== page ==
Rantz: Seattle cop tests positive for coronavirus, union demands city response
A sworn officer within the Seattle Police Department tested positive for the coronavirus, the Jason Rantz Show on KTTH has learned. Now, the Seattle Police Officer’s Guild (SPOG) is criticizing the city for keeping pertinent details too close to the vest, fearing it could put other officers and the community at risk. They’re demanding some immediate changes.
This news comes as a civilian employee at a SoDo SPD facility tested positive, exposing at least five officers to COVID-19. It’s unclear if these two incidents are related.
Police officer tests positive for coronavirus
The unidentified officer tested positive for coronavirus on Tuesday morning, according to a police source. By Tuesday night, the news started to circulate to other officers and SPOG President Mike Solan addressed the rumors the following evening.
“To date, the department has not confirmed nor denied the rumor,” Solan emailed SPOG members Wednesday night. “Having said that, I’m perplexed, disappointed, and angry as to why the department has not.”
About two hours later, SPD Chief Carmen Best sent a department-wide email with the announcement confirming the positive test.
“The employee who tested positive is in isolation and recovering,” Chief Best said in the email. “Anyone who came into contact with the employee was screened by a medical doctor, whose services we enlisted to take care of our personnel.”
As of her email, no other officers tested positive after their screenings. There is no reason to believe there is currently a staffing problem directly related to the positive coronavirus test, but one officer acknowledges how bad the situation could get if a coronavirus outbreak occurs.
The secrecy problem
When the civilian janitor tested positive, the SPD detailed the employee’s race, gender, and position. But when it came to identifying the officer who tested positive, few details were offered.
SPD reached out individually to people they were told may have been in contact with the officer who tested positive.
There are, of course, patient privacy implications limiting the release of certain information. But there’s also a growing concern that officers or staff members may have come into contact with the officer and that it didn’t come to the attention of SPD leadership. That means, they may have been unintentionally left off the list of those who needed to be tested.
At the same time, one officer tells me some officers are low on cleaning supplies and masks to deal with the calls they take.
Police union reacts
SPOG sent Chief Best and Seattle Mayor Jenny Durkan an email Thursday morning demanding a plan to establish protocols during possible exposure. Those demands include:
- The dissemination of “basic information regarding any SPD Employee who has tested positive for COVID-19.”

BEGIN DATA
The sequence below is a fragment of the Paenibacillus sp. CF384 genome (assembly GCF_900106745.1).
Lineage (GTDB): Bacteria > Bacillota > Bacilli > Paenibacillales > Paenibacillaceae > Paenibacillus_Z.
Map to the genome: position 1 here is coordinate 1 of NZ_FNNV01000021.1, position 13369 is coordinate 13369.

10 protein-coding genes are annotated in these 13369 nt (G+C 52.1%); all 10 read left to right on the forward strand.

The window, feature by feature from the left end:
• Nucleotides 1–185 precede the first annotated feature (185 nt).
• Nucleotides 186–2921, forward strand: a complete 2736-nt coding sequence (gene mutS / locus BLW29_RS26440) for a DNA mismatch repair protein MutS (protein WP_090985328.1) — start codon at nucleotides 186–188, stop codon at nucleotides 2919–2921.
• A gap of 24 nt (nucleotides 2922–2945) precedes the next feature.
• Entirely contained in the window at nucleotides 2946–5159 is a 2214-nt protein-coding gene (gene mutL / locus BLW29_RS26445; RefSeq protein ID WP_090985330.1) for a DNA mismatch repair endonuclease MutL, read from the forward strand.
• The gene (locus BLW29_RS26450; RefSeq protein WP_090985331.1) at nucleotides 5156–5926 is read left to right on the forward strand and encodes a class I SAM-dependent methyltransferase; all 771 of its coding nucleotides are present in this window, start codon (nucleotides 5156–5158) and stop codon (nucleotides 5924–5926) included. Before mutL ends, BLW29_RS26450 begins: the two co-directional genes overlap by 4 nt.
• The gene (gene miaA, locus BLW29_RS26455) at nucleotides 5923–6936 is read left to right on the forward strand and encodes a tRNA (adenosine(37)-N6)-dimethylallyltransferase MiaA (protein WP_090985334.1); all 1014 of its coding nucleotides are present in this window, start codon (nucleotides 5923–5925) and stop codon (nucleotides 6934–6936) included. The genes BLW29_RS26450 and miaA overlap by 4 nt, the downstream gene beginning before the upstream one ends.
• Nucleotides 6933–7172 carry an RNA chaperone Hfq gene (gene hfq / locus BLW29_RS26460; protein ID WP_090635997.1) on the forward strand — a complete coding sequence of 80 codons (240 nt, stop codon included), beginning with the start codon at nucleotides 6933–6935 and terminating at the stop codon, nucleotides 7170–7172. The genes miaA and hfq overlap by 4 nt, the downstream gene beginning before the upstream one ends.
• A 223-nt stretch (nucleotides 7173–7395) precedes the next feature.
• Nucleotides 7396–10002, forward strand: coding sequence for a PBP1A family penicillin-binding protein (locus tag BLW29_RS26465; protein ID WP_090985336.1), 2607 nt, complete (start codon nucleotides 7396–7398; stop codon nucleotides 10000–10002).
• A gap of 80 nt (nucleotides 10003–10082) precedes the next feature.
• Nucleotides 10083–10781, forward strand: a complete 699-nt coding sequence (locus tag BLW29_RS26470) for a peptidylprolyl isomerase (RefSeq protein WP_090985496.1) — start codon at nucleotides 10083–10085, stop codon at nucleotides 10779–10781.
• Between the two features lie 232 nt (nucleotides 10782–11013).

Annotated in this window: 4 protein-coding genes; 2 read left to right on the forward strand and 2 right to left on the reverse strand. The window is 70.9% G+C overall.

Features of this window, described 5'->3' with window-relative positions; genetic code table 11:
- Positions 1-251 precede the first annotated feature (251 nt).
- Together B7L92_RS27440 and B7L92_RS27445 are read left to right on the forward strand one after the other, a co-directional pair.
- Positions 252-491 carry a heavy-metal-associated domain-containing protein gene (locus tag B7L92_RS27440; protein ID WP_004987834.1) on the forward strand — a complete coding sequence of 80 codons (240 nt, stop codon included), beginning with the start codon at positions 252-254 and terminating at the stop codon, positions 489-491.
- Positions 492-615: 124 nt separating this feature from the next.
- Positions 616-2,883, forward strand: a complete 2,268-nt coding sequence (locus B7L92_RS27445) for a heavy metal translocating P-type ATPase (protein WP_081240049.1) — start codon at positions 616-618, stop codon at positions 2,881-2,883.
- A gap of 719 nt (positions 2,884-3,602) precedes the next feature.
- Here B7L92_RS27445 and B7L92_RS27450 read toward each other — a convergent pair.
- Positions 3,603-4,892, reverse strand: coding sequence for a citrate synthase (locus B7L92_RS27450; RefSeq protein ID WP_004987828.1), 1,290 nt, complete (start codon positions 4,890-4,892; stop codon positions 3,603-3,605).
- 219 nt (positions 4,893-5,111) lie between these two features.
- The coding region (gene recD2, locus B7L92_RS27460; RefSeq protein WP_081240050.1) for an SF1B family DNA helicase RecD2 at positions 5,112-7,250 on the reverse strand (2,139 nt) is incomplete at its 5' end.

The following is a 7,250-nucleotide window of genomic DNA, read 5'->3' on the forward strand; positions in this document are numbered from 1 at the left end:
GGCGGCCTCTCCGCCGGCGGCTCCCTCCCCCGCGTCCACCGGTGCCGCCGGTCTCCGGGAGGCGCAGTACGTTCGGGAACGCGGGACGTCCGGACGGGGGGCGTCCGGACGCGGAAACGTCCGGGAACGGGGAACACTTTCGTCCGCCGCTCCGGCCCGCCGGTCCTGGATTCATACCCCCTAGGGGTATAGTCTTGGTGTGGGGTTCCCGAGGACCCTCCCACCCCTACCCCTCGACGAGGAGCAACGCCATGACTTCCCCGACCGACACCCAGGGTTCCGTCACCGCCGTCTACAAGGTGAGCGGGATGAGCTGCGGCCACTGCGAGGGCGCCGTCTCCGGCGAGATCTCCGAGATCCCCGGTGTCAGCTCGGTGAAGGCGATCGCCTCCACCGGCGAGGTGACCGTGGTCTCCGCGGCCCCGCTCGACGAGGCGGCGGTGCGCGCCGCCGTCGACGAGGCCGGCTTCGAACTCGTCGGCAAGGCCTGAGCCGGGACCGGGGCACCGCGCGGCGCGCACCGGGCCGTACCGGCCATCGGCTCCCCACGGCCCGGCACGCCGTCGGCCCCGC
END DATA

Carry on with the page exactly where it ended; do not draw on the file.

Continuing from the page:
- An action plan to decontaminate any “SPD Facilities and/or vehicles in the event of an SPD Employee or community member who is symptomatic and/or has tested positive for COVID-19 and had contact with department facilities or shared vehicle.”
- A list of all union members currently under quarantine or isolation, updated daily.
- A plan to consistently sanitize facilities as a proactive measure.
They also asked for a series of recommendations, including allowing certain staff to work from home to limit possible exposure.
The Seattle Police Department finally released a statement to the Jason Rantz Show on KTTH.
To ensure the privacy of all employees and to remain in compliance with HIPPA laws, the City of Seattle will not comment on any individual employee diagnoses. The safety of our employees is a top priority, and the Seattle Department of Human Resources quickly developed protocols if any first responder or employee tests positive or interacts with someone who tested positive.
If someone is diagnosed with COVID-19, the Seattle Department of Human Resources will work to immediately notify all those who came into close contact with that individual. The department will also work with Finance and Administrative Services (FAS) to conduct an enhanced cleaning of the employee’s workspace and other workspaces as necessary.
This statement does not address the concerns of SPOG. At a press conference in progress (as of 2:49pm), the SPD has so far ignored this incident or the requests of SPOG.
“Our first responders are on the frontlines of this pandemic, working around the clock to respond to the needs of Seattle’s communities, and it is a top priority for the City to ensure they are healthy. To ensure the privacy of all employees and to remain in compliance with HIPPA laws, the City of Seattle will not comment on individual employee diagnoses, however, the City in partnership with the Seattle Fire Department and Seattle Police department, is proud to have stood up pilot COVID-19 testing for first responders and the Seattle Department of Human Resources quickly developed protocols if any first responder tests positive or interacts with any residents or other personnel that tests positive. These protocols have been deployed for both SPD and SFD personnel in recent weeks. In the initial days of the pandemic, SPD and SFD also made significant changes to their dispatch protocols to better protect first responders and have worked with Public Health Seattle & King County to notify SFD and SPD on dispatches where residents later tested positive.
On daily calls with Chief Best and Chief Scoggins, the Mayor receives a daily update on first responders impacted by other illnesses and COVID-19, including individuals tested, quarantine, or isolated.
As we combat this outbreak, it is critical that first responders have the information and equipment they need to continue doing their jobs.”